To be an Amazonian, you don't just have to know how to code. You have to fit in with Amazon's culture, including knowing its Leadership Principles, said Vivek Panigrahy.

He remembers speaking with his manager and respectfully pushing for a different way to solve a problem. “You have to have the backbone to disagree,” said Panigrahy, who was hired at Amazon during the coronavirus pandemic and has not yet worked onsite among his peers but feels connected to them, even online.

“Have Backbone; Disagree and Commit” – it’s yet another one of the Leadership Principles.

“These Leadership Principles, you hear them throughout the day. … It’s really permeated throughout the culture in what we do on a day-to-day basis,” said Lisa Lobb, software development manager on the Selling Partner Promotions team.

Within the company, software development engineer Kevin Carrasco said Amazon’s teams also establish their own culture, though the Learning Principles unify the company and are at the heart of everything employees do.

Applicants who move forward after applying at and taking online assessments to get an interview, as Panigrahy said he did, go to the interview portion of the application process.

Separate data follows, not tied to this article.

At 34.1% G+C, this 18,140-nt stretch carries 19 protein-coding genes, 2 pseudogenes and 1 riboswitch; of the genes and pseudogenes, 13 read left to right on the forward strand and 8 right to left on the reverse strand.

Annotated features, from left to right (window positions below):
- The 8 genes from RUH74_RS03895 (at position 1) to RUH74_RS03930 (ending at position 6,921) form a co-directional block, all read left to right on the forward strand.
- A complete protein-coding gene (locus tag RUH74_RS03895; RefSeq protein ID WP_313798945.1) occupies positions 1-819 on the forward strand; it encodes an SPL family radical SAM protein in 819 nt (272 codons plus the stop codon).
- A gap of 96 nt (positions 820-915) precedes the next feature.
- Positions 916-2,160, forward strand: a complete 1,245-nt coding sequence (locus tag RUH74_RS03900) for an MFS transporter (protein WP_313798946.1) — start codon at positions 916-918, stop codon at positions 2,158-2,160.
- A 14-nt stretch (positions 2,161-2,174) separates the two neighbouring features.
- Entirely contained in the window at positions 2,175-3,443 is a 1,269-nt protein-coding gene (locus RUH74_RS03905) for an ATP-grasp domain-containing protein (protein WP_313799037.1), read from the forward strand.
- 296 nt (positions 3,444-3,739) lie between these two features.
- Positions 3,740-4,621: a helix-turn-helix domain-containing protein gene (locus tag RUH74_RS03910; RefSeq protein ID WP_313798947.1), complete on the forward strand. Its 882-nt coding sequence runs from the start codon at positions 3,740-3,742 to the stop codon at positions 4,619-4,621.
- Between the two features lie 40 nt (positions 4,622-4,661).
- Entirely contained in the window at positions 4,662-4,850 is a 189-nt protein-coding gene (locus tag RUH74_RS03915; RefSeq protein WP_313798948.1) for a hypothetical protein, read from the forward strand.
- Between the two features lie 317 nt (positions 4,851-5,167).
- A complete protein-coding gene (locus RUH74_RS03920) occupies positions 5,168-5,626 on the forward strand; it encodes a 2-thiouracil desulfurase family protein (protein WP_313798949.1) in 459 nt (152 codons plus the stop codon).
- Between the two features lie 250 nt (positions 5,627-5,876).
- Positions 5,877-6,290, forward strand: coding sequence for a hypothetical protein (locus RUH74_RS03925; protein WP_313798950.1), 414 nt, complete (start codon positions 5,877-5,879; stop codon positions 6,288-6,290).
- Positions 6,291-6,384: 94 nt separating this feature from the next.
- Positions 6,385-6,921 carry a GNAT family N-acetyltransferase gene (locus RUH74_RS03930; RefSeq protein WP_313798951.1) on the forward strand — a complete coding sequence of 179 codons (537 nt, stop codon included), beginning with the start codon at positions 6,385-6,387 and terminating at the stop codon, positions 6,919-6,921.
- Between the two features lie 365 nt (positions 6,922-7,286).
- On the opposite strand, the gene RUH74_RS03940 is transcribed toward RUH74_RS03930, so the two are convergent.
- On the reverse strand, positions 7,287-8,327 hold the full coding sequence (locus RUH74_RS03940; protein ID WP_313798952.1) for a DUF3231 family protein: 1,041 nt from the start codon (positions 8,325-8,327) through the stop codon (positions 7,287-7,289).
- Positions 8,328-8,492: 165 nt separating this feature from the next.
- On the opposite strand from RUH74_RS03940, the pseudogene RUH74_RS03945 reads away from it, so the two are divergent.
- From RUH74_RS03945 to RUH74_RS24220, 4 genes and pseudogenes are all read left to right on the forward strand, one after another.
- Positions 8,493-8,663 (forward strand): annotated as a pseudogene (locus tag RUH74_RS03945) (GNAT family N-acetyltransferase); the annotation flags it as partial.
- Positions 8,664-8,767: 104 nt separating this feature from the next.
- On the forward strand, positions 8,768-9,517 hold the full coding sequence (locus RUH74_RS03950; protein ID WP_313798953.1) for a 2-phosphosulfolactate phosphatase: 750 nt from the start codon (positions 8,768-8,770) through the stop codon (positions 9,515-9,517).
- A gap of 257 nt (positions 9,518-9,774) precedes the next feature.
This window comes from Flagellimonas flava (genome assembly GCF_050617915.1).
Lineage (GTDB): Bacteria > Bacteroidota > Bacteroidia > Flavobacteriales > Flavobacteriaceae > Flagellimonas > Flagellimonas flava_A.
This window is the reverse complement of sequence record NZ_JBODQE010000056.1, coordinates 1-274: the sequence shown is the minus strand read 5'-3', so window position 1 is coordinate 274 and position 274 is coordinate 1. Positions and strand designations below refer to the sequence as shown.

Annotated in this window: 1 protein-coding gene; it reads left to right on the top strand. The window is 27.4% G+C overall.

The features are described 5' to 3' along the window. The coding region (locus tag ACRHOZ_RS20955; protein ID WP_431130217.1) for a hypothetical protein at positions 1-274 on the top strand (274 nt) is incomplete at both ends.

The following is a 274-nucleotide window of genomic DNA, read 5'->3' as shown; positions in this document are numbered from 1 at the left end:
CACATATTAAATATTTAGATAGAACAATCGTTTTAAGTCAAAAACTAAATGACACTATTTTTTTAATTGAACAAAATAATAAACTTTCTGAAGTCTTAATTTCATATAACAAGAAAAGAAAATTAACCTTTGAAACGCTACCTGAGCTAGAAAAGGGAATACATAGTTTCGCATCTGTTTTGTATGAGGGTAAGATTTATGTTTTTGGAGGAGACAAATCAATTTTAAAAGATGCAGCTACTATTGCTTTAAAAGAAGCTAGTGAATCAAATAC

By that time, interviewers are not focused on the finer details of an applicant's resume, the panelists said.

 “I don’t have a computer science degree,” said Howard, who started with a business degree before moving into coding. “ … If you can demonstrate the skills we want to see, you have some practical experience to apply to it in some way or another, I’d probably be happy.”

Flemister-King also did not follow the traditional path to get to Amazon. The former Choice Hotels International employee started coding in 2017, refined his tech skills at Galvanize (a six-month trade school for coding), and gained experience by doing consulting work and “a lot of hackathons,” he said. He also was able to get a referral from an Amazonian whom he had gotten to know.

“It’s not about where you went to school and for how long. It’s can you pass the bar to get in and can you do the job,” added Lobb, who emphasized that Amazon’s engineers, whether they have a doctorate or no degree, are all are very sharp and can get the job done. “ … I think the path is different for everybody.”

The panelists also spoke about a day-in-their-life at Amazon.

It starts with the Stand-Up Meeting, when Amazonians address their team by answering three questions: What did you do yesterday? What is your highest priority today? And, do you have any blockers?

By the time those questions are answered, the team knows where it stands and can help team members who have “blockers,” anything that’s preventing them from moving forward in their task or project.

The panelists also spoke about work-life balance and Amazon’s motto: “Work Hard. Have Fun. Make History.”

“We DO work hard,” said Carrasco, but it’s the kind of work that, by its nature, is fun for him. “… The kinds of problems we’re solving are big-scale and challenging. … It’s what makes it fun.”